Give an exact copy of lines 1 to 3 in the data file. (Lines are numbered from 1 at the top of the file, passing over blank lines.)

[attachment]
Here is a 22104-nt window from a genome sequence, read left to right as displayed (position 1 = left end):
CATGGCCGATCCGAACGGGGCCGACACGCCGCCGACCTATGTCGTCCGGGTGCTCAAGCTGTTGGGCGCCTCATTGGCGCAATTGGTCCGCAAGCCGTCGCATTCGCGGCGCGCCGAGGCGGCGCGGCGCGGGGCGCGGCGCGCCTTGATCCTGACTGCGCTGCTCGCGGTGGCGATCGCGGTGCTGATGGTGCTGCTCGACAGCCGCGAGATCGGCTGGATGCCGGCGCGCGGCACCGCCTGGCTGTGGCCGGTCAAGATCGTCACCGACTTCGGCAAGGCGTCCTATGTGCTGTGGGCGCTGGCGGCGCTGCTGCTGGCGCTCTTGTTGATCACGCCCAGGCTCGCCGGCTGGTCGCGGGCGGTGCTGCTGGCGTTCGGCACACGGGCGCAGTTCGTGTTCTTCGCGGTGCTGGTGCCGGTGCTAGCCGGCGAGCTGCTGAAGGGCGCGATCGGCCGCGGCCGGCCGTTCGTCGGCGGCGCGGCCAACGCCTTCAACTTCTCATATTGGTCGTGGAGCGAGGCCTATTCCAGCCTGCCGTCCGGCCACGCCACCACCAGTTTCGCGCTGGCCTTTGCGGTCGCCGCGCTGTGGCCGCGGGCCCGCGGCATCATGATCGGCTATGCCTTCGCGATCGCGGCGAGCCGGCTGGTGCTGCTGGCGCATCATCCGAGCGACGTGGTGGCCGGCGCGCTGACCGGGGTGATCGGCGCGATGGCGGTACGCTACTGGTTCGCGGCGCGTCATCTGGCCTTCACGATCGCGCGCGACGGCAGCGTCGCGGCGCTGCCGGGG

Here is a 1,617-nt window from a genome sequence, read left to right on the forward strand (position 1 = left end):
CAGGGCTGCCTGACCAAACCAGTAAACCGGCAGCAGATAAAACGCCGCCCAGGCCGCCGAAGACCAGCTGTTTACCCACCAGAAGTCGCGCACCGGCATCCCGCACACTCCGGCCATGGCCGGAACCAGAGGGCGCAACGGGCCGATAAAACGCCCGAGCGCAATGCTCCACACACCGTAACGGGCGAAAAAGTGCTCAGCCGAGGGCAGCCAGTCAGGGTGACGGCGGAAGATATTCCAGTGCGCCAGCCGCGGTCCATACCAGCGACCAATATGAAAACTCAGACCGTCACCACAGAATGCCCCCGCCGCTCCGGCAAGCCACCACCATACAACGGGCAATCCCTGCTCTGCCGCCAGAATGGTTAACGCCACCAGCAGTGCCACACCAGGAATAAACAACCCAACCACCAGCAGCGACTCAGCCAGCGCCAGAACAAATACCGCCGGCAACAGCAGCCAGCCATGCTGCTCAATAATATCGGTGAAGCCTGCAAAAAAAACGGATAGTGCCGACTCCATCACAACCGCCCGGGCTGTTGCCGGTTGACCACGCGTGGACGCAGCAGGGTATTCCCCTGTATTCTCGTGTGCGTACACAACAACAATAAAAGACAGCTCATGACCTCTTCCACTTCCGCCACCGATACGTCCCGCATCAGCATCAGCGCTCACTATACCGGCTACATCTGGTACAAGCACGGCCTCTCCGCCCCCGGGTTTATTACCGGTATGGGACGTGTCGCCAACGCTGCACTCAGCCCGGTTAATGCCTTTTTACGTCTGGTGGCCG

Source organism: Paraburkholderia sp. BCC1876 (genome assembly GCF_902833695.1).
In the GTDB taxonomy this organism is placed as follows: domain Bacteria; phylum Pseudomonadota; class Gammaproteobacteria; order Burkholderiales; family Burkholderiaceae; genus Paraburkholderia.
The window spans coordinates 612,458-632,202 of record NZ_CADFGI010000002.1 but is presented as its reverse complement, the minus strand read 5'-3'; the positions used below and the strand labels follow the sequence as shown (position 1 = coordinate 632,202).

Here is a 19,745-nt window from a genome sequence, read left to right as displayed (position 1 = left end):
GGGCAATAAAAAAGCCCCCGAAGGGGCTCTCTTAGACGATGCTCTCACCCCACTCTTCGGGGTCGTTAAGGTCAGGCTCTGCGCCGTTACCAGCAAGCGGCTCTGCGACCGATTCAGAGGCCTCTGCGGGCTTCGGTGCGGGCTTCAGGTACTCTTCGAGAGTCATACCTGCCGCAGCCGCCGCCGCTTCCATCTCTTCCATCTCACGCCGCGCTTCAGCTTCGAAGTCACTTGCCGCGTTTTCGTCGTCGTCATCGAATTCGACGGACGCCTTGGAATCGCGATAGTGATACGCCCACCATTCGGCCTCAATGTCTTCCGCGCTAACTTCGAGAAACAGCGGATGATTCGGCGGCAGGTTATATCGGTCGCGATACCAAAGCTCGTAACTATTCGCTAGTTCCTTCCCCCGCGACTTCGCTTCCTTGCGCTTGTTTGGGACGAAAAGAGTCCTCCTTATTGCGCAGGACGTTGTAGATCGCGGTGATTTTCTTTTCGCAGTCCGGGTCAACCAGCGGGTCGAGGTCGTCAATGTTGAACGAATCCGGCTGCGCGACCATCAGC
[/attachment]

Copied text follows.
Here is a 22104-nt window from a genome sequence, read left to right as displayed (position 1 = left end):
CATGGCCGATCCGAACGGGGCCGACACGCCGCCGACCTATGTCGTCCGGGTGCTCAAGCTGTTGGGCGCCTCATTGGCGCAATTGGTCCGCAAGCCGTCGCATTCGCGGCGCGCCGAGGCGGCGCGGCGCGGGGCGCGGCGCGCCTTGATCCTGACTGCGCTGCTCGCGGTGGCGATCGCGGTGCTGATGGTGCTGCTCGACAGCCGCGAGATCGGCTGGATGCCGGCGCGCGGCACCGCCTGGCTGTGGCCGGTCAAGATCGTCACCGACTTCGGCAAGGCGTCCTATGTGCTGTGGGCGCTGGCGGCGCTGCTGCTGGCGCTCTTGTTGATCACGCCCAGGCTCGCCGGCTGGTCGCGGGCGGTGCTGCTGGCGTTCGGCACACGGGCGCAGTTCGTGTTCTTCGCGGTGCTGGTGCCGGTGCTAGCCGGCGAGCTGCTGAAGGGCGCGATCGGCCGCGGCCGGCCGTTCGTCGGCGGCGCGGCCAACGCCTTCAACTTCTCATATTGGTCGTGGAGCGAGGCCTATTCCAGCCTGCCGTCCGGCCACGCCACCACCAGTTTCGCGCTGGCCTTTGCGGTCGCCGCGCTGTGGCCGCGGGCCCGCGGCATCATGATCGGCTATGCCTTCGCGATCGCGGCGAGCCGGCTGGTGCTGCTGGCGCATCATCCGAGCGACGTGGTGGCCGGCGCGCTGACCGGGGTGATCGGCGCGATGGCGGTACGCTACTGGTTCGCGGCGCGTCATCTGGCCTTCACGATCGCGCGCGACGGCAGCGTCGCGGCGCTGCCGGGG

Here is a 1,617-nt window from a genome sequence, read left to right on the forward strand (position 1 = left end):